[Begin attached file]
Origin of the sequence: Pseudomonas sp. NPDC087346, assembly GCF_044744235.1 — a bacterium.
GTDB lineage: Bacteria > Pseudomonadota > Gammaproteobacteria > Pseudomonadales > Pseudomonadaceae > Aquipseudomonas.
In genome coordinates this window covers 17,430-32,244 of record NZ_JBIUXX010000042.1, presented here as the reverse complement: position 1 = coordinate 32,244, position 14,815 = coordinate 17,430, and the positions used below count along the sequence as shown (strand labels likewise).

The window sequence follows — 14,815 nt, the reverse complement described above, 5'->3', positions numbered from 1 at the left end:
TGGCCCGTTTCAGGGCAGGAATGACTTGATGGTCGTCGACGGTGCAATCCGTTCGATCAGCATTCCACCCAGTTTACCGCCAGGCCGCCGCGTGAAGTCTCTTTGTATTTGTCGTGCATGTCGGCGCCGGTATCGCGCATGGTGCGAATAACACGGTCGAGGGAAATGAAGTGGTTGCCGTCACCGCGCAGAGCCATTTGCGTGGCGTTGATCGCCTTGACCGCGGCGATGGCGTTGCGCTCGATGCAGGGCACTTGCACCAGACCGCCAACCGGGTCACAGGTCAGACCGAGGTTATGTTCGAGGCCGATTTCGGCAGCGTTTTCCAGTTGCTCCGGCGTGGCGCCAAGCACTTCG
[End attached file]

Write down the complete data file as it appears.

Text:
Origin of the sequence: Pseudomonas sp. NPDC087346, assembly GCF_044744235.1 — a bacterium.
GTDB lineage: Bacteria > Pseudomonadota > Gammaproteobacteria > Pseudomonadales > Pseudomonadaceae > Aquipseudomonas.
In genome coordinates this window covers 17,430-32,244 of record NZ_JBIUXX010000042.1, presented here as the reverse complement: position 1 = coordinate 32,244, position 14,815 = coordinate 17,430, and the positions used below count along the sequence as shown (strand labels likewise).

The window sequence follows — 14,815 nt, the reverse complement described above, 5'->3', positions numbered from 1 at the left end:
TGGCCCGTTTCAGGGCAGGAATGACTTGATGGTCGTCGACGGTGCAATCCGTTCGATCAGCATTCCACCCAGTTTACCGCCAGGCCGCCGCGTGAAGTCTCTTTGTATTTGTCGTGCATGTCGGCGCCGGTATCGCGCATGGTGCGAATAACACGGTCGAGGGAAATGAAGTGGTTGCCGTCACCGCGCAGAGCCATTTGCGTGGCGTTGATCGCCTTGACCGCGGCGATGGCGTTGCGCTCGATGCAGGGCACTTGCACCAGACCGCCAACCGGGTCACAGGTCAGACCGAGGTTATGTTCGAGGCCGATTTCGGCAGCGTTTTCCAGTTGCTCCGGCGTGGCGCCAAGCACTTCG